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God Bless Kurt

D (singing): …and all those children (sigh), heaven bless them, they will look up…hey, guys, what are the names of the captain’s seven children?
F: Maria’s children, Daddy?
D: Yes, Maria’s. Can you name them?
F: Liesl!
D (surprised): That’s right, Fisher. Can you name another one?


F: Greta!
D (very surprised): That’s right, too, Fisher.

The rest require hints.

D: God bless…
C: America!
D: No, Maria is praying on her first night, and she is asking to bless each of the kids, and she can’t remember the second boy, so she says, “God bless…”
F: America!
D: Well, no, she says, “God bless…” and then his name.
F: What’s his name?
D: That’s the question.

Who’s on first continues for a bit…

D: Kurt! His name is Kurt! Maria says, “God bless, Kurt!”

Couple of days later on the walk…

C: Ask us who Maria’s kids are!
D: Who are Maria’s kids?
C and F (jumbled): Liesl! Friederic! Greta! Liesl! Marta! God bless Kurt! Luisa! Friederic! Greta! Marta! God Bless! Friederic!
D: Okay, Cory, walk me through the seven.
C: Liesl, Friederic, Greta, Marta, Kurt, Luisa, and God Bless. That’s seven, right, Daddy?

Poor Brigitta is out. Hello, God Bless!

Blowing Out Davenport

Typical summer Saturday, sitting outside an ice cream shop, Cory runs down the sidewalk of the outdoor mall and stops, staring into some store down a bit. When she comes running back…

D: What store were you staring into, Cory?
C (through a bite of ice cream): A haircutting place.
F: Daddy, can I get my hair cut today?
D: No, you don’t need…

Cory races back down there, staring in and gesturing occasionally, clearly interacting with someone. After the gang’s all done, we walk down that way and stop in front of the blow-dry bar that she’s been fascinated with. The stylist working on a client at the very front smiles at Cory, and now Daddy and Fisher. Fisher starts climbing on a bicycle next to that shop, from which Daddy tries to disengage him. When successful, he glances down to see Cory interacting with the stylist and her client. Daddy glances at that client…um, Lindsay Davenport.

Daddy tells the twins later that that woman in the chair was once the best female tennis player in the world, that the other day, when at the tournament at Stanford, she was wearing a red dress (Daddy had pointed her out), and that she was probably getting her hair done before going on TV again. After a pause…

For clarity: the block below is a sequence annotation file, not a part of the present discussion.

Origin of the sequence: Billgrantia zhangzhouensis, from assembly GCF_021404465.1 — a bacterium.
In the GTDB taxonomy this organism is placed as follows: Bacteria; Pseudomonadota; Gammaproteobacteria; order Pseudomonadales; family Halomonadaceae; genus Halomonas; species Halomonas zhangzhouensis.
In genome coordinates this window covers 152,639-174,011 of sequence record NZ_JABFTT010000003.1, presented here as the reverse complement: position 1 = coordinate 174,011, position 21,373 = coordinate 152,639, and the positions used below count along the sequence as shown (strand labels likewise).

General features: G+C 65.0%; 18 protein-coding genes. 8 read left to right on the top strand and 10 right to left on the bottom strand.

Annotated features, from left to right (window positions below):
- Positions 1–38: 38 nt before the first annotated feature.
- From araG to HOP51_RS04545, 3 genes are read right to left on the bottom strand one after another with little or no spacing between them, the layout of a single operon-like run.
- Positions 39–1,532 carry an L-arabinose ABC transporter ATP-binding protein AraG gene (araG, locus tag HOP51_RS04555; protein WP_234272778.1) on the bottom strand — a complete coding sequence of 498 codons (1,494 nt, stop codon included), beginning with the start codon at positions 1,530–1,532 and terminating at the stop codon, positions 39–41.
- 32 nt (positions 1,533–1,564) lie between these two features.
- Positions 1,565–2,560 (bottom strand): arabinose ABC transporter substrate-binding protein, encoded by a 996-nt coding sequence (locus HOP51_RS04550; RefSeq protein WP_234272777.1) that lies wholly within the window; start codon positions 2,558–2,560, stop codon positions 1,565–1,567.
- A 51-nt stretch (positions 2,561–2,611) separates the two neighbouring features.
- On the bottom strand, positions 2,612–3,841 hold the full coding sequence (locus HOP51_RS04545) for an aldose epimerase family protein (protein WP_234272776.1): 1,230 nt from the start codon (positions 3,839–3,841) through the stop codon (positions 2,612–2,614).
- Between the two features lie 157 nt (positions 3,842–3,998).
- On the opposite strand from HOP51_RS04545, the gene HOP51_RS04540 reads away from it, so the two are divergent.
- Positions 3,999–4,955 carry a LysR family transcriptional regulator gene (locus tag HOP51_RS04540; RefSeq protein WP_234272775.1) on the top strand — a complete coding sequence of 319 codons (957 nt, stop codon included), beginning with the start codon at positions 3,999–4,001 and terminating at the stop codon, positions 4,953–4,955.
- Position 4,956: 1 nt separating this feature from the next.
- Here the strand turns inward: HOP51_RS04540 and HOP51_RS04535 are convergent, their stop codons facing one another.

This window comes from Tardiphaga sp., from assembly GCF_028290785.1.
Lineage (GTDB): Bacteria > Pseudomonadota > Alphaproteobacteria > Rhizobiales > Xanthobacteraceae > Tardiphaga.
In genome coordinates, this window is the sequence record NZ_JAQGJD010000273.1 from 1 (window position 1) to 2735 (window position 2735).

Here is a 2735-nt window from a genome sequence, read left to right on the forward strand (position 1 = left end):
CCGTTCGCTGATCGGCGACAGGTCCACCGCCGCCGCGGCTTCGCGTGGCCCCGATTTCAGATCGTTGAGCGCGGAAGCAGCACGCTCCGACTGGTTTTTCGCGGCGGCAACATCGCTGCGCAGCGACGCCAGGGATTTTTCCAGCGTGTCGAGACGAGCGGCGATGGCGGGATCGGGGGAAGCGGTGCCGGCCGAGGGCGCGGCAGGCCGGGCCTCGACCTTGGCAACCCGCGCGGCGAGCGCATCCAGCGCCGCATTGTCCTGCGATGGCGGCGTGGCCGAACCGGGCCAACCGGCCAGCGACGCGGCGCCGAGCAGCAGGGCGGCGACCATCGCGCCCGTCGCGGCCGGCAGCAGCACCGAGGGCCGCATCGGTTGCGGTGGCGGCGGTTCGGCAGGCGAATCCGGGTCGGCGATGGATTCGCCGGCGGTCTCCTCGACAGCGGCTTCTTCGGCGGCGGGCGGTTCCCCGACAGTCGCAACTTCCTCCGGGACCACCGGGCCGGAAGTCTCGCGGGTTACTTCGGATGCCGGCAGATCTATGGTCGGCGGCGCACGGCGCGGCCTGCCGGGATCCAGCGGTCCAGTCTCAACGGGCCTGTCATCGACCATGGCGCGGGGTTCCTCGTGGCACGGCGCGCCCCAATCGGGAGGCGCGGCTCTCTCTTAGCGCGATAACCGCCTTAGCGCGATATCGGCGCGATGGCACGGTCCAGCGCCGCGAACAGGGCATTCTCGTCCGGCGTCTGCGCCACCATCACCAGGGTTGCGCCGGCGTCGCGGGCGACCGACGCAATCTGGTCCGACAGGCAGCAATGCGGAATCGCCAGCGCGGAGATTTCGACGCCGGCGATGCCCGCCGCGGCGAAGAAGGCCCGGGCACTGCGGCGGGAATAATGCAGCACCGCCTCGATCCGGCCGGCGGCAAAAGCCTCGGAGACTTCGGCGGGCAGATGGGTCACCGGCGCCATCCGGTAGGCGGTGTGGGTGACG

C: Why does she get her hair blowed dry before playing tennis?
D: She’s not going to play tennis; she’s going to comment on the tennis match. She tells people what’s happening.
C: And she’s the number one at that?
D: Yes, she’s good at it, but she was the best tennis player in the world, when she played tennis.
C: But, why does she wear that red dress to play tennis in?
D: No, she…

Whatever. Clearly, unimpressed, as they should be, at four and a half. Now, if it had been Dora getting her hair blown out…

Strawberries and Cream

The twins (briefly) attended their first tennis tournament yesterday at Stanford. After overcoming her disappointment that she wasn’t going to see Maria Sharapova (who pulled out with an “injury”), Cory was shocked that so many people (obviously not in this picture) might watch you (i.e., her, someday) play tennis, at which point she decided she’d rather be a ball girl.

Fisher pointed at the shaded, box seats and said, “Daddy, I want to sit over there. Why can’t we sit over there?”

Thankfully concessions was selling strawberries and cream; otherwise, the whole thing might have ranked among our more middling adventures…

I Cannae and I Dinnae

The twins have been transfixed by “Brave” for weeks, which justifies Daddy’s marching around the house, saying in something approximating a brogue: “I cannae and I dinnae!” They don’t understand what that means, nor does Daddy really, beyond the actual words, but it seems to fit the mood, if not each exact situation, wrapping the house in a tartan, inspiring lots of other drawn out vowels: King Fai-ai-ai-air-gus and Mor-dooooooooo. Cory always comes to get Papa or Daddy as the wisps draw Merida toward the cottage of the woodcarver-cum-witch (“Come sit with us!”), and Fisher always whispers a warning, “Don’t eat it” when Elinor leaves the gamey cake within her redheaded triplet princes’ later reach.